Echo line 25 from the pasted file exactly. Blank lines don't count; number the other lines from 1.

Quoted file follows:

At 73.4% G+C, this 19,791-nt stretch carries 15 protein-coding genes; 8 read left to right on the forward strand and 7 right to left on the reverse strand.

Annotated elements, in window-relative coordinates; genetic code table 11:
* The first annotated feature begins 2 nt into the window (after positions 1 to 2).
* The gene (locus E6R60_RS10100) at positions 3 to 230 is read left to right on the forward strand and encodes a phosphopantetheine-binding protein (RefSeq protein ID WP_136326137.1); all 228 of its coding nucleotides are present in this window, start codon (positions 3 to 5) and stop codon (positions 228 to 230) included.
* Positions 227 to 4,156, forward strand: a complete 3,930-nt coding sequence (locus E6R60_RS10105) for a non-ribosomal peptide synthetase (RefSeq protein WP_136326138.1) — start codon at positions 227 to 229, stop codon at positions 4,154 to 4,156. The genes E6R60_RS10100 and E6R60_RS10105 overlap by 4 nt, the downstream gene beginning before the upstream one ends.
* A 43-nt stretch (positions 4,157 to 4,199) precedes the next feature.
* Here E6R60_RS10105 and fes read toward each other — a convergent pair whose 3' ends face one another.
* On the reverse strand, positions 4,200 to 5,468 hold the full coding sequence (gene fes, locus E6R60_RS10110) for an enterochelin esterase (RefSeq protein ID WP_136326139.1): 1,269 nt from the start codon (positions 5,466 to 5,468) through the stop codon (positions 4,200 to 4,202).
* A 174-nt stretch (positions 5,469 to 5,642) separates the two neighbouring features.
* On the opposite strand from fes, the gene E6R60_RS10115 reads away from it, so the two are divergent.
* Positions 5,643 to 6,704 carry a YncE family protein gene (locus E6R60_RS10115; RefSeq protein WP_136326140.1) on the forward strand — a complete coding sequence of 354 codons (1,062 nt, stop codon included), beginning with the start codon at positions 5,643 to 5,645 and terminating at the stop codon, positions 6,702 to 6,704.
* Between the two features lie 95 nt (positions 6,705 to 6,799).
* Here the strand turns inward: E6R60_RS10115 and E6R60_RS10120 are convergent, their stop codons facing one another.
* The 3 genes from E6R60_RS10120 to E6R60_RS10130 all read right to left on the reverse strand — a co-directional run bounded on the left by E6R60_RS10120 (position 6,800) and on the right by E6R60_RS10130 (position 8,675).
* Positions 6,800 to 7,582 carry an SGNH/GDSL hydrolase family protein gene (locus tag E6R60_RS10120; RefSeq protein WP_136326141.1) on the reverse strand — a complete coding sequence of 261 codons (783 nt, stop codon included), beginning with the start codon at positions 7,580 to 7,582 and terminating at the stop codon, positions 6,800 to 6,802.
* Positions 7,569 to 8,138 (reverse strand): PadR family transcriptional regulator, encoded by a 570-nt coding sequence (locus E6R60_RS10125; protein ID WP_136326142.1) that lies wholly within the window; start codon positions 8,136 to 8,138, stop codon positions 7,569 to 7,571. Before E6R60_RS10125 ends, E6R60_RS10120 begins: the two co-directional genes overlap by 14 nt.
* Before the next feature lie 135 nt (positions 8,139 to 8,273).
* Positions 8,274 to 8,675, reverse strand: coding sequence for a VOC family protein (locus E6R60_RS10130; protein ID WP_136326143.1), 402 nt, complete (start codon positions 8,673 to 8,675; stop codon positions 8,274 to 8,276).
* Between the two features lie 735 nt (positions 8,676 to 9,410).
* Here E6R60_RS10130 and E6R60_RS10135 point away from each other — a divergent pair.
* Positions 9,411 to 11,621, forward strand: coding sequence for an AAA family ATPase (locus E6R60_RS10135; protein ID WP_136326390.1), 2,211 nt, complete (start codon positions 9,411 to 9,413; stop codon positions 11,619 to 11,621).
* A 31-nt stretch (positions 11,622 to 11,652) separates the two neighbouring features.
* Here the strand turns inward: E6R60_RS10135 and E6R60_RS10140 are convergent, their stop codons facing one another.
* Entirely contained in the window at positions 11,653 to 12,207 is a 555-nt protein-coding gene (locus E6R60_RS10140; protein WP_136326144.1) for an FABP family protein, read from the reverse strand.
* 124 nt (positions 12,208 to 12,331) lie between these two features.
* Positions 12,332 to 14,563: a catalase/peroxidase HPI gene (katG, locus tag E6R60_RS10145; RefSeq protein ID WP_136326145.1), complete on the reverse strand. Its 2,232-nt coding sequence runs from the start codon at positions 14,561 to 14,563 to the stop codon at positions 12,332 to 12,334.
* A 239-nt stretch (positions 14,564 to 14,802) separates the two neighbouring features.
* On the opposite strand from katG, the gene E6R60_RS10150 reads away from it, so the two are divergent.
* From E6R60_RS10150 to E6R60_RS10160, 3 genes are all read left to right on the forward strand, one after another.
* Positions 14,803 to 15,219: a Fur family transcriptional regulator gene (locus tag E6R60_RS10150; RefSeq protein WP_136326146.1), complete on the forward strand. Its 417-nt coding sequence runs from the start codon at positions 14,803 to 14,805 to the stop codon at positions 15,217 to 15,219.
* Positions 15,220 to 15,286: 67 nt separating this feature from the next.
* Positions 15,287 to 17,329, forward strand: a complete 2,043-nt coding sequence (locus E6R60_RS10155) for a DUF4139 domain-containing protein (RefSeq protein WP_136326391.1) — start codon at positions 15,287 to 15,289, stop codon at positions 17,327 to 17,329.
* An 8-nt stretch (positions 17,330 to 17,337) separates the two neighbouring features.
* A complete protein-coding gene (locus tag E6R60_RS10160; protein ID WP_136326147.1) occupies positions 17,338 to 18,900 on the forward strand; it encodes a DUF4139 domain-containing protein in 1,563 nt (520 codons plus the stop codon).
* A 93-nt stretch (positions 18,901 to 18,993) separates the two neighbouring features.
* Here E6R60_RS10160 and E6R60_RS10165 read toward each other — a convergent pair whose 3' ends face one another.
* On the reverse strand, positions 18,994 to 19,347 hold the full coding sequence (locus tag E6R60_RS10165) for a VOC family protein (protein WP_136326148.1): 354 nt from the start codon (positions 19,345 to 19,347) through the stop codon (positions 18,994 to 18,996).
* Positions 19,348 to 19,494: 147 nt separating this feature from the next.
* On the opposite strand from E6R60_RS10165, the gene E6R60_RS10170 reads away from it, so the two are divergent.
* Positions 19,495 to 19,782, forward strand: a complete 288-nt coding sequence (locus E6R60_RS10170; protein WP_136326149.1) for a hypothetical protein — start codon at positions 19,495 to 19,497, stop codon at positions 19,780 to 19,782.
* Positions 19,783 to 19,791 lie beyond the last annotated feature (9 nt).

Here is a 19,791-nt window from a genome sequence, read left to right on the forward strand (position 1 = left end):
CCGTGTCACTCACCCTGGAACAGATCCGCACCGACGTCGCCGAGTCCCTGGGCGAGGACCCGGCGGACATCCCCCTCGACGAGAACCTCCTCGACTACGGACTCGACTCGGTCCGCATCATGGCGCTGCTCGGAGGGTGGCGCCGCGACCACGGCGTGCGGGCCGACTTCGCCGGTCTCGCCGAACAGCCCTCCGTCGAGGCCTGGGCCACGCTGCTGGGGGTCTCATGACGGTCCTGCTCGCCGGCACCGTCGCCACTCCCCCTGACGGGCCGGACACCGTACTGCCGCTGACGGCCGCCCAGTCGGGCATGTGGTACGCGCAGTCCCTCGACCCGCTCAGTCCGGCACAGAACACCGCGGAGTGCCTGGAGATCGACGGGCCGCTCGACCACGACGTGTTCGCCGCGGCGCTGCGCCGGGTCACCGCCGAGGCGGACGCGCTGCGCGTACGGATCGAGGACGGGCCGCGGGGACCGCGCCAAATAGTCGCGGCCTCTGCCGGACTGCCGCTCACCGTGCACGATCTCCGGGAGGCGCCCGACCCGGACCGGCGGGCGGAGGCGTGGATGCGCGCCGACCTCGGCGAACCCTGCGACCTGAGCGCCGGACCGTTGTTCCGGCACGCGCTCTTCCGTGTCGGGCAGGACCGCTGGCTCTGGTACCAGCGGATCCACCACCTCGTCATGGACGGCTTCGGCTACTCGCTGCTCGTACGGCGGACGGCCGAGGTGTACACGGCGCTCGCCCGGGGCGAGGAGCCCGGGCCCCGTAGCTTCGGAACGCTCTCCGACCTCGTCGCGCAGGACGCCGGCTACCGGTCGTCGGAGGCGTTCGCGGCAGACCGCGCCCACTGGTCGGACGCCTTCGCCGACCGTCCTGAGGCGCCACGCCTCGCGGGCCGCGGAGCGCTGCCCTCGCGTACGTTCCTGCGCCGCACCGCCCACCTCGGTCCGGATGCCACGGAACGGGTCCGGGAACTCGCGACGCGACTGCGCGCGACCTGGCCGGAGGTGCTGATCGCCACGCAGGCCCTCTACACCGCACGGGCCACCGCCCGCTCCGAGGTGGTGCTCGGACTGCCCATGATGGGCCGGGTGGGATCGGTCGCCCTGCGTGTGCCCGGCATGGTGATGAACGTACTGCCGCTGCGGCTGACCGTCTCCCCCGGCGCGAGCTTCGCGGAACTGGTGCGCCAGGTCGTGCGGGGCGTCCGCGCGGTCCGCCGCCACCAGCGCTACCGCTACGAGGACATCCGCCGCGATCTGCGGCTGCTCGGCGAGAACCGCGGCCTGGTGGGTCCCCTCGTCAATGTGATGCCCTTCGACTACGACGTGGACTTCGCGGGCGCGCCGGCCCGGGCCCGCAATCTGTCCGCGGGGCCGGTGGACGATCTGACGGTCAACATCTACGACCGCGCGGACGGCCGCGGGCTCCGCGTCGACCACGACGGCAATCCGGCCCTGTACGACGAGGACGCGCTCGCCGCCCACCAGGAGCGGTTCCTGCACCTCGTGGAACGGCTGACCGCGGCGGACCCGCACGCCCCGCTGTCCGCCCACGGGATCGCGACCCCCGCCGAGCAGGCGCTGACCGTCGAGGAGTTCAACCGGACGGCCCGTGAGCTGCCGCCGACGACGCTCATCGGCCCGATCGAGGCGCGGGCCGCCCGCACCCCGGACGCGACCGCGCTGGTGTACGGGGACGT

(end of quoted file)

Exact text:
* 124 nt (positions 12,208 to 12,331) lie between these two features.